Is Cocolo the Dominican N-Word?

From Dominican Chronicles Vol 12: “Cocolo By Claudio E. Cabrera

Two weeks ago, I was eating dinner with a group of neighborhood friends. One of my friends is Dominican and he was talking about the color issues amongst us.

We spoke for a bit and it was an interesting conversation. But he used one word that has puzzled me forever: ‘Cocolo.’

He said: ‘I’m a Cocolo.’

I didn’t really know how to react to it because he embraced the word and saw no issue with it. Plus, it was the first time I heard someone of my complexion call himself that (he’s actually a few shades lighter).

Throughout life, friends, family members and my own ears told me that word is offensive. I hear it at restaurants, on trains, and in barber shops when talking about someone who is Black. I’m sure some of my readers have heard it and either cringed or wondered what it meant.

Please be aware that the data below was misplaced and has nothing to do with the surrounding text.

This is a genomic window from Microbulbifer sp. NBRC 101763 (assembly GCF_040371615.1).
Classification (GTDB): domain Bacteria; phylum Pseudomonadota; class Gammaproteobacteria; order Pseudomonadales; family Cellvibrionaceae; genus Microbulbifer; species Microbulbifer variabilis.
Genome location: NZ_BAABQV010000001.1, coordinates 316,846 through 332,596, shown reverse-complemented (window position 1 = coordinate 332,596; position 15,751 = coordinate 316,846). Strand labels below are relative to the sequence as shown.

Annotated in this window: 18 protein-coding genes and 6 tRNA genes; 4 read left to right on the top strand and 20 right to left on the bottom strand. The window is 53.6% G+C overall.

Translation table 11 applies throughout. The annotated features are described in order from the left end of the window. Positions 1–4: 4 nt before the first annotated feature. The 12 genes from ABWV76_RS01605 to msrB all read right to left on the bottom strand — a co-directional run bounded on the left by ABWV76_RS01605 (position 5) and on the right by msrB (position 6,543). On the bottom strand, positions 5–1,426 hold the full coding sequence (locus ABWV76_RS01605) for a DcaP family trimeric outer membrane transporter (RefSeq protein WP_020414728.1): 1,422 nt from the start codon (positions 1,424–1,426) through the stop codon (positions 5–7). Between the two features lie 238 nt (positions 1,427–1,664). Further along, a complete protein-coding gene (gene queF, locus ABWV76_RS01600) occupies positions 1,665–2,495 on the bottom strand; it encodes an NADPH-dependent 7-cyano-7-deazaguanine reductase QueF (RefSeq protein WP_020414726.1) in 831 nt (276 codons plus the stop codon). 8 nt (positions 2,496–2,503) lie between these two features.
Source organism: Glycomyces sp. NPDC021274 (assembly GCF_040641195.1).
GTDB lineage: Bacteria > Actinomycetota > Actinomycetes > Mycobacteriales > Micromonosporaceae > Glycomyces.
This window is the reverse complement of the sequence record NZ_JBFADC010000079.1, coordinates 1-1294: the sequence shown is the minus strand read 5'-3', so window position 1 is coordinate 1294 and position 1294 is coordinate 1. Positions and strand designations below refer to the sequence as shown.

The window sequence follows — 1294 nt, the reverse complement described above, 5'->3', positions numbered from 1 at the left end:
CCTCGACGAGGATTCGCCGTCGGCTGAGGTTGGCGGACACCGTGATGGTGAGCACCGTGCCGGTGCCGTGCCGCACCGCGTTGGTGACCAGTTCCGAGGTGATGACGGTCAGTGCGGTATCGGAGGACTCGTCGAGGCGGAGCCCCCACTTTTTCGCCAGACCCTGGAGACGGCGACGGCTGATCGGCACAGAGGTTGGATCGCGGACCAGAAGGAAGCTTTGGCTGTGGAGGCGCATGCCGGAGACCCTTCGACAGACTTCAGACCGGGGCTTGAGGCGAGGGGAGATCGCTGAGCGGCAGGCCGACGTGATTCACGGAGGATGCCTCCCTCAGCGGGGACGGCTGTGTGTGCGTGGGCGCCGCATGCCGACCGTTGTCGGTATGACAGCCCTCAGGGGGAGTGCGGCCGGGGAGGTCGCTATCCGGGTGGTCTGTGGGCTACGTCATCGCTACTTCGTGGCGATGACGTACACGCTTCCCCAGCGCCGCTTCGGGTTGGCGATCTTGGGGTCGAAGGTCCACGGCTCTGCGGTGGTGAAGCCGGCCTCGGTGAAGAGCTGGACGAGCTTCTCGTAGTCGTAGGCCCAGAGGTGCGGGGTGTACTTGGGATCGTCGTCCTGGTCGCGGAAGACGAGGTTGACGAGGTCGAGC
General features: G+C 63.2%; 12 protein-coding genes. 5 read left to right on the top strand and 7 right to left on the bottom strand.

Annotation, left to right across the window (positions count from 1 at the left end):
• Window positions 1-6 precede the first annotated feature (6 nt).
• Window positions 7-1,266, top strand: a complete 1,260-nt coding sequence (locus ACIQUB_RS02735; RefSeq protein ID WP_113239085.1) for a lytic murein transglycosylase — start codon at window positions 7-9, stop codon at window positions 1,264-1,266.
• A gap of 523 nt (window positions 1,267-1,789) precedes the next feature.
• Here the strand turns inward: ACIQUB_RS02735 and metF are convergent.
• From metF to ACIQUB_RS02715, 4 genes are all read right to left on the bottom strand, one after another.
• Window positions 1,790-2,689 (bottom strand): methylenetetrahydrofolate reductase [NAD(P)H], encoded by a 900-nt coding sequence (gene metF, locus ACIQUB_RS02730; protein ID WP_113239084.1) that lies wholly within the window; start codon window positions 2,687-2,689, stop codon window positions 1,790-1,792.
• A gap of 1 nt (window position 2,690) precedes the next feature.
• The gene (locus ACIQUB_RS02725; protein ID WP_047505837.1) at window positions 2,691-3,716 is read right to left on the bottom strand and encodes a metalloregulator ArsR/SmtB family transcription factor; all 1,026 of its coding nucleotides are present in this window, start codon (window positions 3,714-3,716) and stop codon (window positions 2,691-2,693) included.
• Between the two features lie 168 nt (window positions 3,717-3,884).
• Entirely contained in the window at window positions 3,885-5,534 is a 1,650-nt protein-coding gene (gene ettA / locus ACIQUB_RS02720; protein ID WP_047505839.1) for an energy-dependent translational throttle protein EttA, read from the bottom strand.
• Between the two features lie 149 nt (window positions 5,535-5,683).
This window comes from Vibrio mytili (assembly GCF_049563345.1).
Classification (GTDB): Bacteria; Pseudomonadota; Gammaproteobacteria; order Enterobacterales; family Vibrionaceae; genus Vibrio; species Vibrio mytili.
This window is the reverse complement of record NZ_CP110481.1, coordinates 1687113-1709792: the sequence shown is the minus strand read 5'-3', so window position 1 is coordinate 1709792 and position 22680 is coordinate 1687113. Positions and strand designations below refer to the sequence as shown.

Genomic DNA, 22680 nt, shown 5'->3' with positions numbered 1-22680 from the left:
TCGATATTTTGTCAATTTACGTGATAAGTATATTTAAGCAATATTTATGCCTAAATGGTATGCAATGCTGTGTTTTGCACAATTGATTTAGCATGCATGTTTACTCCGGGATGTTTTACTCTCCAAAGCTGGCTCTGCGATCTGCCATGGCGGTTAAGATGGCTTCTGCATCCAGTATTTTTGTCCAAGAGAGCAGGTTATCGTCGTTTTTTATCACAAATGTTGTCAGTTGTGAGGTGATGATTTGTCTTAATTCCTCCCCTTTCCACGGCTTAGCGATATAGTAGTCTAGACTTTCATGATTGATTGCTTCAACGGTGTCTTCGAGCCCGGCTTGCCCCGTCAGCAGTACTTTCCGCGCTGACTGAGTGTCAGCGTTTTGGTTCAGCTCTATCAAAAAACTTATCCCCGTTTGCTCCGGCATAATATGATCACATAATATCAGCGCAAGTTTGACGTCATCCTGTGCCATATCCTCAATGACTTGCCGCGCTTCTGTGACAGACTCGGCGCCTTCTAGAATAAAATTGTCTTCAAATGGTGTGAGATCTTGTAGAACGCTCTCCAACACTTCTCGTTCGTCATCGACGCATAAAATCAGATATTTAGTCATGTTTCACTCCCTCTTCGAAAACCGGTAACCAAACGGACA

Here is one definition I found online:


Now, whenever I hear the word it’s in two contexts – a bad one and a harmless/proud one.

Maldito Cocolo’ (Damn Black)

‘Eso cocolos me tienen cansao’ (I’m tired of Blacks)

Then its used in a way that doesn’t sound so harmful.

Que eres tu? Yo soy un cocolo (I’m a Black)

Que era el hombre? Un Cocolo. (He was Black)

From the definitions and examples I provided you, you’ll see that it can be used as a prideful word or perceived as a hateful one. Thing is, I’ve only heard one person say it in a prideful way my whole life. Most of the time I hear it, it’s used in a negative sentence.

One day, I pressed one of my friends about it and he said: ‘It’s not the N word. It’s just a way of calling people who are your complexion. Sort of like Gringo.’

I’ve never said Cocolo in my life (not once), but I have said Morenito to describe someone of my skin color whether Spanish speaking or not. I shouldn’t be using that word because it’s offensive in nature as well.